Even though elephants are renowned for their size and strength, tourists who ride on their backs still pose a significant risk, as this Thailand wildlife rescue group’s photo demonstrates.
Pai Lin, a 71-year-old woman who worked in the tourism industry for 25 years and was forced to carry up to six tourists at a time, is depicted in the image provided by the Wildlife Friends Foundation in Thailand (WFFT). Her spine has become disfigured.
The group stated, “Pai Lin’s back still bears scars from old pressure points.” The tissue and bones on the backs of elephants can deteriorate as a result of this constant pressure, resulting in permanent physical damage to their spines.
In Southeast Asian nations, elephant rides are a popular tourist activity, but activists say it is cruel to animals because their bodies weren’t made to be ridden. According to them, the animals are also frequently abused and exploited in other industries like trekking and logging, where many of them literally work themselves to death due to exhaustion and malnutrition.
According to CNN, the director and founder of the WFFT, Edwin Wiek, “Pai Lin arrived at our sanctuary in 2006 after working in the Thai tourism industry.”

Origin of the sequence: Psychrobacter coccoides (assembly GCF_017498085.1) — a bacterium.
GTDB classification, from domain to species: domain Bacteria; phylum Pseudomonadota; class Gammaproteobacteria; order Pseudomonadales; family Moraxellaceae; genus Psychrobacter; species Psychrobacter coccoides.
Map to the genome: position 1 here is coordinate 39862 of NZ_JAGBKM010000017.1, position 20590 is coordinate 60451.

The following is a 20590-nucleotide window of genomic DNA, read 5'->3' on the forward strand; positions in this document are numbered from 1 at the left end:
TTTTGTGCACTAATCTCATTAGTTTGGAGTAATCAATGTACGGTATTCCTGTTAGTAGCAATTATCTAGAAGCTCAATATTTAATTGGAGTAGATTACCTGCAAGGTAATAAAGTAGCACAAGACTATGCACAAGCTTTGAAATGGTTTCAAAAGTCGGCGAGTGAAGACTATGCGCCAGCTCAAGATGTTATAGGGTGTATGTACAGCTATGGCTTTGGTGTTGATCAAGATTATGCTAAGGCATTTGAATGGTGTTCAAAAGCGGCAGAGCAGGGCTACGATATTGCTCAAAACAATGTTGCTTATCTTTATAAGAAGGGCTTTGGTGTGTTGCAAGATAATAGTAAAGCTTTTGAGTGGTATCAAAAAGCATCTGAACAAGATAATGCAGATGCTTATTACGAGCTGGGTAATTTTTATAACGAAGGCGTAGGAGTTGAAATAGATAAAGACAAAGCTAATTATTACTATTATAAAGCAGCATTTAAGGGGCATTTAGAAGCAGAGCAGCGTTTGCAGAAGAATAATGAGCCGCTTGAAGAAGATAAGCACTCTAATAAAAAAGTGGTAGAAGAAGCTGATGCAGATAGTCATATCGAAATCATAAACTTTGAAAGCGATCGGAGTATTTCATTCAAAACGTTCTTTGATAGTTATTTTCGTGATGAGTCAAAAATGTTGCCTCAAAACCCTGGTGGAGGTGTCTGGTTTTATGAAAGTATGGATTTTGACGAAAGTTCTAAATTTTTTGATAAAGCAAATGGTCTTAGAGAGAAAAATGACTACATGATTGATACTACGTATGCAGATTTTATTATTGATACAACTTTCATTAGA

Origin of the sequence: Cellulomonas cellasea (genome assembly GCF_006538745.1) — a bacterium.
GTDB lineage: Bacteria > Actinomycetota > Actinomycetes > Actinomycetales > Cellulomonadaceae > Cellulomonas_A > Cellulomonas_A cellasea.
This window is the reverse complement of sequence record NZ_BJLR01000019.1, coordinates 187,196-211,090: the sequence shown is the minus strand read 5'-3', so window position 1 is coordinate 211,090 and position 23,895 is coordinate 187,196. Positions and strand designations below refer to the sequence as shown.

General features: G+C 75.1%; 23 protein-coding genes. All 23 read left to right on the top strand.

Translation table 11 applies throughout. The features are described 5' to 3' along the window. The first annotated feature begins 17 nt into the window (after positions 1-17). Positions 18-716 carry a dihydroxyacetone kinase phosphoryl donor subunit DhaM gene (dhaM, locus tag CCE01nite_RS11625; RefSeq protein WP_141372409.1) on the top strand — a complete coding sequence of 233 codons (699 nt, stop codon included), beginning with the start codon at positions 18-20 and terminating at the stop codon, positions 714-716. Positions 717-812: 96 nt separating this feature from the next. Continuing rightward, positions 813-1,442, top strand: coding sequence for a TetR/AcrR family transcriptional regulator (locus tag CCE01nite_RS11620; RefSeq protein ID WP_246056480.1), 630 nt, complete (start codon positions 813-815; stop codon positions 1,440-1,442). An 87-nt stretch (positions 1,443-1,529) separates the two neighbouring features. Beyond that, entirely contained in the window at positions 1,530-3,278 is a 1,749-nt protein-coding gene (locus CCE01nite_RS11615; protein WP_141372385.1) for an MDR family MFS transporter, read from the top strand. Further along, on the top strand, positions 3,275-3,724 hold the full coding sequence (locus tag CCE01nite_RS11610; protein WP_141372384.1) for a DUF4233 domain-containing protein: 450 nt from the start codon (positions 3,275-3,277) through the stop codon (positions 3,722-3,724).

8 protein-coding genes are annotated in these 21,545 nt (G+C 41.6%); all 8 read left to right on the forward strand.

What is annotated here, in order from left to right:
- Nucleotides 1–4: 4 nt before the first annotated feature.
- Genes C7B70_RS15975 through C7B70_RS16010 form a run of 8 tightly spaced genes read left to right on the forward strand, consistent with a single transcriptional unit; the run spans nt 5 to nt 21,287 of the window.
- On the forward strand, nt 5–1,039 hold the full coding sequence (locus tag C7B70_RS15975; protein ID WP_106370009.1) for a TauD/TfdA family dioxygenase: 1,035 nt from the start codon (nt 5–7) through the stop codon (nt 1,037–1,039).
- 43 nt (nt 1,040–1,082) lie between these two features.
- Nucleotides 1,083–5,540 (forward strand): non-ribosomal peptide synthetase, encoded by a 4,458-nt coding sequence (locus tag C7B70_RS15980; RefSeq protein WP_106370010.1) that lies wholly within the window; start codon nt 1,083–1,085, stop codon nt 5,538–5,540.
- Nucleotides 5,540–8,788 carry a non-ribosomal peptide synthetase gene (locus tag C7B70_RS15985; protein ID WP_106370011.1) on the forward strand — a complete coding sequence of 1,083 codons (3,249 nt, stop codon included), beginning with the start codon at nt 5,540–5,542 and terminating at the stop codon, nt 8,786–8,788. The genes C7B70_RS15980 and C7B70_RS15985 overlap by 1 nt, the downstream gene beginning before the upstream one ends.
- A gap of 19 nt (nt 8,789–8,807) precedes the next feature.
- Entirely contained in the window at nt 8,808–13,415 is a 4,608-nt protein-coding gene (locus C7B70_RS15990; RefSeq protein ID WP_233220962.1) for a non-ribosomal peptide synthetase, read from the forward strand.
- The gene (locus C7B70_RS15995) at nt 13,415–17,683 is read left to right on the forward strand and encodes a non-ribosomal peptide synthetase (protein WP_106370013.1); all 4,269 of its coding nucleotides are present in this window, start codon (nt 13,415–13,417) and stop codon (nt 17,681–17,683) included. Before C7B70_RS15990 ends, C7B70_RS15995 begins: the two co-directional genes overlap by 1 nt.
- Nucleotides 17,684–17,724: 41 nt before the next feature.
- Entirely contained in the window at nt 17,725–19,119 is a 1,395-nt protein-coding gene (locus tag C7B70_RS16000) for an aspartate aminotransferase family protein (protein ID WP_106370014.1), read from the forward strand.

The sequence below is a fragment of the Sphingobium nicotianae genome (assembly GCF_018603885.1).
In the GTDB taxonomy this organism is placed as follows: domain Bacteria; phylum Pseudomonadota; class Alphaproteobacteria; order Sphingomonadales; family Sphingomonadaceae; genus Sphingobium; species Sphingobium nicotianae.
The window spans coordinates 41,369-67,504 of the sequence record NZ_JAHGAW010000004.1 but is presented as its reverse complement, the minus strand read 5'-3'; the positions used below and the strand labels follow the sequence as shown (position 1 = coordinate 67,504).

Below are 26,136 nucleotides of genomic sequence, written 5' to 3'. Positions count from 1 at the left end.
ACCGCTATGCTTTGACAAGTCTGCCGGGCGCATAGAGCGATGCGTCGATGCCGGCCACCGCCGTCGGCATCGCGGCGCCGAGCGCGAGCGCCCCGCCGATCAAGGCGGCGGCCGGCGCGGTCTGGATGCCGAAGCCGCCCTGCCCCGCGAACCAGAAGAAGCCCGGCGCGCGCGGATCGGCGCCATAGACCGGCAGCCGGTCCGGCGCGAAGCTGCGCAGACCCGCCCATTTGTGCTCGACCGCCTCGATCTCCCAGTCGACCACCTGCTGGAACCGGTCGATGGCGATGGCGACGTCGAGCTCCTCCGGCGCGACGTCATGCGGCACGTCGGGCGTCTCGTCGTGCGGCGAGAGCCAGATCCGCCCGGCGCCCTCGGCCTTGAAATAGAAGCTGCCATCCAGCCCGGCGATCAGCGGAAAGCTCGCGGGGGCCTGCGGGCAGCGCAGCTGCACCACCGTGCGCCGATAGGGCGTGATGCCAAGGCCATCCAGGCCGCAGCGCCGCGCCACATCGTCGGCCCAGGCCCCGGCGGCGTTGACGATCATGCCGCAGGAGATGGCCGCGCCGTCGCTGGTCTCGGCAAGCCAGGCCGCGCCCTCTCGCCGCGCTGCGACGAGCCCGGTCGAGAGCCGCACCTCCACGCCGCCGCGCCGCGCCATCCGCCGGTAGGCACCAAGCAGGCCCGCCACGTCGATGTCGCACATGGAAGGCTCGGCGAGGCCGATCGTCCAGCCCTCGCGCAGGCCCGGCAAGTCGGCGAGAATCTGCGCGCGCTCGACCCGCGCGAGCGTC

“She was surrendered by her past proprietor who felt that she was too sluggish and consistently in torment and couldn’t function admirably any longer,” he added.
The group’s project director, Tom Taylor, added that elephants’ backs weren’t made to carry a lot of weight.
Taylor stated, “Their spines extend upwards.” As can be seen in Pai Lin, constant pressure from tourists on their backbones can cause permanent physical damage.
As tourism returned to the country following the pandemic, Cambodia banned elephant rides at Angkor Wat Wiek. The group shared Pai Lin’s story to raise awareness of elephant cruelty and remind people not to ride them.
It is essential to comprehend that, in contrast to horses, elephants are not bred to be ridden. He stated, “They are taken from the wild, are not domesticated, and are kept in terrible conditions.”
Pai Lin and 24 other rescued elephants spend their days in WFFT’s sanctuary near Hua Hin, a seaside town about 2.5 hours from Bangkok.
She’s more established now and has placed on weight. ” Wiek stated, “She’s fatter now than when she first came to us.” However, you can clearly see the shape of her spine; she will have to live with it, but she is doing well.
The contemplative “old woman” appreciates having her own space.
Wiek continued, “She’s definitely an introvert and doesn’t really enjoy being around the company of other elephants but likes to be the center of attention from people.”
“She is a very lovely elephant, but she does get moody when it involves food.”